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the disruption, identify the responses required to deal with the resultant situation, and then, following the disruption, specify the recovery steps that are necessary to satisfactorily recuperate from the disruption.

REFERENCES

National Commission on Terrorist Attacks Upon the United States. 2004. The 9/11 Commission Report. Washington, D.C.: W. W. Norton and Company.

NRC Committee on Science and Technology for Countering Terrorism. 2002. Making The Nation Safer: The Role of Science and Technology in Countering Terrorism. Washington, D.C.: The National Academies Press.

NRC Committee on the Role of Information Technology in Responding to Terrorism. 2003. Information Technology for Counterterrorism: Immediate Actions and Future Possibilities. Washington, D.C.: The National Academies Press.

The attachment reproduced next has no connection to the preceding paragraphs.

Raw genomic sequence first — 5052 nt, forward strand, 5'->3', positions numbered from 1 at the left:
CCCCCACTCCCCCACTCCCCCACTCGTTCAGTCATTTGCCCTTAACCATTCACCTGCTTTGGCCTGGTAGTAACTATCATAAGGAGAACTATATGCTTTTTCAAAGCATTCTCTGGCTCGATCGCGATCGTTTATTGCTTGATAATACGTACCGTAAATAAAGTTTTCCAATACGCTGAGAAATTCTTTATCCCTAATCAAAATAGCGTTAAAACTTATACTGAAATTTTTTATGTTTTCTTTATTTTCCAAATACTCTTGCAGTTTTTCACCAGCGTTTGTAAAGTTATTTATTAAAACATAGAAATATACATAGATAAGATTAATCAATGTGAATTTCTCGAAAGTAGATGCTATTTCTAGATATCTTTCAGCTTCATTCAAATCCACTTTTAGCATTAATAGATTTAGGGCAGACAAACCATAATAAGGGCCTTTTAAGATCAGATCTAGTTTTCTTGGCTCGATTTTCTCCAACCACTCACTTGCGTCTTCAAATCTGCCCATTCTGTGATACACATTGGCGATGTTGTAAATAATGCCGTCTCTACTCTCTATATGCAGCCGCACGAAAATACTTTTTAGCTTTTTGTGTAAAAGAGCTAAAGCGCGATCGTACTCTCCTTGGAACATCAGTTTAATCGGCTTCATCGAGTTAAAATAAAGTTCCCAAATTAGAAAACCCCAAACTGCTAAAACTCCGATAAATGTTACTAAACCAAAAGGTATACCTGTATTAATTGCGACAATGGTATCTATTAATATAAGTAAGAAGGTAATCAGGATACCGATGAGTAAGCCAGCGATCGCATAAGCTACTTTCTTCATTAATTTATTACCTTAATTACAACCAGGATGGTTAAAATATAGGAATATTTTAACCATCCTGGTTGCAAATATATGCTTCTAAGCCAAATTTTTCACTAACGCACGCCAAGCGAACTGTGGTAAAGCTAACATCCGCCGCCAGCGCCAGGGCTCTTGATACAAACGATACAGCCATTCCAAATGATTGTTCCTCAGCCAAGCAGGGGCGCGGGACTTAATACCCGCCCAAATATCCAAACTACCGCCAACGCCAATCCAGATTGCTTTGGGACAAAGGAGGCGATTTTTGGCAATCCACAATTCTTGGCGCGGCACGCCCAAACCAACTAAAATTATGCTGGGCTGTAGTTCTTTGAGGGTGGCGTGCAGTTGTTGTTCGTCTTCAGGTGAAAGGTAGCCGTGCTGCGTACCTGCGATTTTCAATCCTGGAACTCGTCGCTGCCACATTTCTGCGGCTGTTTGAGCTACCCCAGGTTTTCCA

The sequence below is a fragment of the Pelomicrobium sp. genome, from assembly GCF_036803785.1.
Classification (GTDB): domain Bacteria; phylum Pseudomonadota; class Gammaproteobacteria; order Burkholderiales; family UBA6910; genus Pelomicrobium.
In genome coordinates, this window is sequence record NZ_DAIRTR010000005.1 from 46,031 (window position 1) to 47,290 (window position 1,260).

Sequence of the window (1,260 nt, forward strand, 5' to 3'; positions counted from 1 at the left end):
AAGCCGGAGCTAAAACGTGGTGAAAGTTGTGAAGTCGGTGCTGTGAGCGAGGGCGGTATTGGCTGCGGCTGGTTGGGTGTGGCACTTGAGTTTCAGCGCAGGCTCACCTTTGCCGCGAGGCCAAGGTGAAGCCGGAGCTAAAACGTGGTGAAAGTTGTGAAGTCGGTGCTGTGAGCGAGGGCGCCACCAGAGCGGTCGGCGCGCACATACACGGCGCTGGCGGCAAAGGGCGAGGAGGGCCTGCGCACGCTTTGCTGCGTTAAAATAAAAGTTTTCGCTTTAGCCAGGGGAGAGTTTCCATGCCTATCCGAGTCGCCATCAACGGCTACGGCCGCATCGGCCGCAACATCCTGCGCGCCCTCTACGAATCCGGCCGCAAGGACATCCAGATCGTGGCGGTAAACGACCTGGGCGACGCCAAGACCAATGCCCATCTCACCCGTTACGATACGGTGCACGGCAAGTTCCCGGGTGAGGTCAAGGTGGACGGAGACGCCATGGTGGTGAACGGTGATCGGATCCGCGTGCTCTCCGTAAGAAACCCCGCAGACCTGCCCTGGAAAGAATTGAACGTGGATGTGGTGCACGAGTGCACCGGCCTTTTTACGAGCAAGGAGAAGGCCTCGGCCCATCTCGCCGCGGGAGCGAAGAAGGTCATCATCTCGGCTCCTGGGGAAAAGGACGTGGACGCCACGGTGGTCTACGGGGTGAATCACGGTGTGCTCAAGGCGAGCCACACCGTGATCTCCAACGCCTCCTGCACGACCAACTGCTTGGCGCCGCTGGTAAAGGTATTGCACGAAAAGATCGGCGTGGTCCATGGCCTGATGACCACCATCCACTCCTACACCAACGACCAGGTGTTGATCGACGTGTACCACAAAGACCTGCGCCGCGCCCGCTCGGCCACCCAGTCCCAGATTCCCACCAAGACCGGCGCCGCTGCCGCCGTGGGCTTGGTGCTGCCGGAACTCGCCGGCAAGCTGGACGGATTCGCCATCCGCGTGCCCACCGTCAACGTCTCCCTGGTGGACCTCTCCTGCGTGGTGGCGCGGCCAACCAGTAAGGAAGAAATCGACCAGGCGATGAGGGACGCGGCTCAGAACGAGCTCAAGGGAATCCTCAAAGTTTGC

Tien, J. M. 2003. Towards a Decision Informatics Paradigm: A Real-Time, Information-based Approach to Decision Making. IEEE Transactions on Systems, Man, and Cybernetics, Special Issue, Part C, 33(1):102–113.

U.S. Department of Homeland Security (DHS). 2004. National Response Plan. Washington, D.C.: Department of Homeland Security.

U.S. Congress, House. 2002. Homeland Security Act of 2002. Public Law 107-296, as amended. H. R. 5005-8. 107th session.

U.S. President. 2001. Executive Order on Critical Infrastructure Protection. Washington, D.C.: The White House, October 16.

U.S. President. 2003a. Homeland Security Presidential Directive (HSPD) 5. Washington, D.C.: The White House, February 28.

U.S. President. 2003b. Homeland Security Presidential Directive (HSPD) 8. Washington, D.C.: The White House, December 17.



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